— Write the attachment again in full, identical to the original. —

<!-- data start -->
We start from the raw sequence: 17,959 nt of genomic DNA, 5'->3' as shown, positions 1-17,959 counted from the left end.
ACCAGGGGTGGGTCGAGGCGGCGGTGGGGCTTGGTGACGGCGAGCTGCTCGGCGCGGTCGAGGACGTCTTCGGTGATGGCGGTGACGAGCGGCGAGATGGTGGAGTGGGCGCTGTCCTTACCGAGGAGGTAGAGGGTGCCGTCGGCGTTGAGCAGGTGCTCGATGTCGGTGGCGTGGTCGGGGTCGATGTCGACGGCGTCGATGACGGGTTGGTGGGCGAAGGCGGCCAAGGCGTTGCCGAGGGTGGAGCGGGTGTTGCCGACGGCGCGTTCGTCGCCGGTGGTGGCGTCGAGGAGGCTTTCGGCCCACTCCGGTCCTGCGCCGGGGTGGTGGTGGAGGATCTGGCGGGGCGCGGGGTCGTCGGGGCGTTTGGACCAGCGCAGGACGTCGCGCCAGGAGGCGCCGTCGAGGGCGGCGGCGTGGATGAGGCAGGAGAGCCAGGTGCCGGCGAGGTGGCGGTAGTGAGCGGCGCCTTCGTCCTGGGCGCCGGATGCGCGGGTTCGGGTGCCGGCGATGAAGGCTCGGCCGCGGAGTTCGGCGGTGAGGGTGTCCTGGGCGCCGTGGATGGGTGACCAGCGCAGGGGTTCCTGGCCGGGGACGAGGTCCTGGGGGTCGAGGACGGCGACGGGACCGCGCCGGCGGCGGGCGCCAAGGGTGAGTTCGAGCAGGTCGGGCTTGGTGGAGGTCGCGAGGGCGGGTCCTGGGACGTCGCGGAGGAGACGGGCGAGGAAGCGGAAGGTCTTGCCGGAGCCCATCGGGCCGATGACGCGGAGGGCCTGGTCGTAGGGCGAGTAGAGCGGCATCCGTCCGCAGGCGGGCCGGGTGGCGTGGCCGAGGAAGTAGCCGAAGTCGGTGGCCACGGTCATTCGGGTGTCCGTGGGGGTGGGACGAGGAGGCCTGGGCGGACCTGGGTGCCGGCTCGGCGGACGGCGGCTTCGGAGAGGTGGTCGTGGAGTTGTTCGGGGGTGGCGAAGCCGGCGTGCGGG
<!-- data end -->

We start from the raw sequence: 17,959 nt of genomic DNA, 5'->3' as shown, positions 1-17,959 counted from the left end.
ACCAGGGGTGGGTCGAGGCGGCGGTGGGGCTTGGTGACGGCGAGCTGCTCGGCGCGGTCGAGGACGTCTTCGGTGATGGCGGTGACGAGCGGCGAGATGGTGGAGTGGGCGCTGTCCTTACCGAGGAGGTAGAGGGTGCCGTCGGCGTTGAGCAGGTGCTCGATGTCGGTGGCGTGGTCGGGGTCGATGTCGACGGCGTCGATGACGGGTTGGTGGGCGAAGGCGGCCAAGGCGTTGCCGAGGGTGGAGCGGGTGTTGCCGACGGCGCGTTCGTCGCCGGTGGTGGCGTCGAGGAGGCTTTCGGCCCACTCCGGTCCTGCGCCGGGGTGGTGGTGGAGGATCTGGCGGGGCGCGGGGTCGTCGGGGCGTTTGGACCAGCGCAGGACGTCGCGCCAGGAGGCGCCGTCGAGGGCGGCGGCGTGGATGAGGCAGGAGAGCCAGGTGCCGGCGAGGTGGCGGTAGTGAGCGGCGCCTTCGTCCTGGGCGCCGGATGCGCGGGTTCGGGTGCCGGCGATGAAGGCTCGGCCGCGGAGTTCGGCGGTGAGGGTGTCCTGGGCGCCGTGGATGGGTGACCAGCGCAGGGGTTCCTGGCCGGGGACGAGGTCCTGGGGGTCGAGGACGGCGACGGGACCGCGCCGGCGGCGGGCGCCAAGGGTGAGTTCGAGCAGGTCGGGCTTGGTGGAGGTCGCGAGGGCGGGTCCTGGGACGTCGCGGAGGAGACGGGCGAGGAAGCGGAAGGTCTTGCCGGAGCCCATCGGGCCGATGACGCGGAGGGCCTGGTCGTAGGGCGAGTAGAGCGGCATCCGTCCGCAGGCGGGCCGGGTGGCGTGGCCGAGGAAGTAGCCGAAGTCGGTGGCCACGGTCATTCGGGTGTCCGTGGGGGTGGGACGAGGAGGCCTGGGCGGACCTGGGTGCCGGCTCGGCGGACGGCGGCTTCGGAGAGGTGGTCGTGGAGTTGTTCGGGGGTGGCGAAGCCGGCGTGCGGG